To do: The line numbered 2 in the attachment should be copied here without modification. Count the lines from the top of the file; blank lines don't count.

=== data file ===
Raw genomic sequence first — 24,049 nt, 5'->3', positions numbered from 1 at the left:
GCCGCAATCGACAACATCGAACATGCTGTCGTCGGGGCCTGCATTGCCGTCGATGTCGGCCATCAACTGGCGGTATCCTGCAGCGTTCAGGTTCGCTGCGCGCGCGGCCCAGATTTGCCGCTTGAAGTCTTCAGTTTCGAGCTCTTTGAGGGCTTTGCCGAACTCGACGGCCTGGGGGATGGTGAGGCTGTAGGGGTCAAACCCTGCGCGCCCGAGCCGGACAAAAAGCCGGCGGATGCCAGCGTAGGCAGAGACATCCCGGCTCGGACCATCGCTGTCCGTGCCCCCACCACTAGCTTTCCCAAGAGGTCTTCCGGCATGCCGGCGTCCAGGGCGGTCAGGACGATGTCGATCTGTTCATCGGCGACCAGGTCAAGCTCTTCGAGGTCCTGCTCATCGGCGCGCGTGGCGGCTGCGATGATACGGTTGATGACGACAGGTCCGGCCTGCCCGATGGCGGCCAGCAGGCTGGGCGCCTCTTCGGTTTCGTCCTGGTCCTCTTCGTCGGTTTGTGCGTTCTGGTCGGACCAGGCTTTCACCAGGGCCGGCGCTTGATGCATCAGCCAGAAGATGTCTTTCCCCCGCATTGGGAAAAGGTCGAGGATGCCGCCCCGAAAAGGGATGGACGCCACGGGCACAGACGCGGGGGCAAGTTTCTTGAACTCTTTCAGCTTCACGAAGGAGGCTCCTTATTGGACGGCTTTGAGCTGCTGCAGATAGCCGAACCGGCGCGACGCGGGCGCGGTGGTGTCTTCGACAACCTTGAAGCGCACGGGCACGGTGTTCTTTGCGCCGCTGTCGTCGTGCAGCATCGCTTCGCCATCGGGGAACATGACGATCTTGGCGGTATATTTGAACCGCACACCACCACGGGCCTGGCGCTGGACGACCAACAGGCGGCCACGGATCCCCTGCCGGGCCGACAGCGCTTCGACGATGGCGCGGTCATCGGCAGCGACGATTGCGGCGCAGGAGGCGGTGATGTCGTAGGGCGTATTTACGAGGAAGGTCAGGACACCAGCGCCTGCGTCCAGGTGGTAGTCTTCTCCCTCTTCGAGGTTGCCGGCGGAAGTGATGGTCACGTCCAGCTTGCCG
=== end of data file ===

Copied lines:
GCCGCAATCGACAACATCGAACATGCTGTCGTCGGGGCCTGCATTGCCGTCGATGTCGGCCATCAACTGGCGGTATCCTGCAGCGTTCAGGTTCGCTGCGCGCGCGGCCCAGATTTGCCGCTTGAAGTCTTCAGTTTCGAGCTCTTTGAGGGCTTTGCCGAACTCGACGGCCTGGGGGATGGTGAGGCTGTAGGGGTCAAACCCTGCGCGCCCGAGCCGGACAAAAAGCCGGCGGATGCCAGCGTAGGCAGAGACATCCCGGCTCGGACCATCGCTGTCCGTGCCCCCACCACTAGCTTTCCCAAGAGGTCTTCCGGCATGCCGGCGTCCAGGGCGGTCAGGACGATGTCGATCTGTTCATCGGCGACCAGGTCAAGCTCTTCGAGGTCCTGCTCATCGGCGCGCGTGGCGGCTGCGATGATACGGTTGATGACGACAGGTCCGGCCTGCCCGATGGCGGCCAGCAGGCTGGGCGCCTCTTCGGTTTCGTCCTGGTCCTCTTCGTCGGTTTGTGCGTTCTGGTCGGACCAGGCTTTCACCAGGGCCGGCGCTTGATGCATCAGCCAGAAGATGTCTTTCCCCCGCATTGGGAAAAGGTCGAGGATGCCGCCCCGAAAAGGGATGGACGCCACGGGCACAGACGCGGGGGCAAGTTTCTTGAACTCTTTCAGCTTCACGAAGGAGGCTCCTTATTGGACGGCTTTGAGCTGCTGCAGATAGCCGAACCGGCGCGACGCGGGCGCGGTGGTGTCTTCGACAACCTTGAAGCGCACGGGCACGGTGTTCTTTGCGCCGCTGTCGTCGTGCAGCATCGCTTCGCCATCGGGGAACATGACGATCTTGGCGGTATATTTGAACCGCACACCACCACGGGCCTGGCGCTGGACGACCAACAGGCGGCCACGGATCCCCTGCCGGGCCGACAGCGCTTCGACGATGGCGCGGTCATCGGCAGCGACGATTGCGGCGCAGGAGGCGGTGATGTCGTAGGGCGTATTTACGAGGAAGGTCAGGACACCAGCGCCTGCGTCCAGGTGGTAGTCTTCTCCCTCTTCGAGGTTGCCGGCGGAAGTGATGGTCACGTCCAGCTTGCCG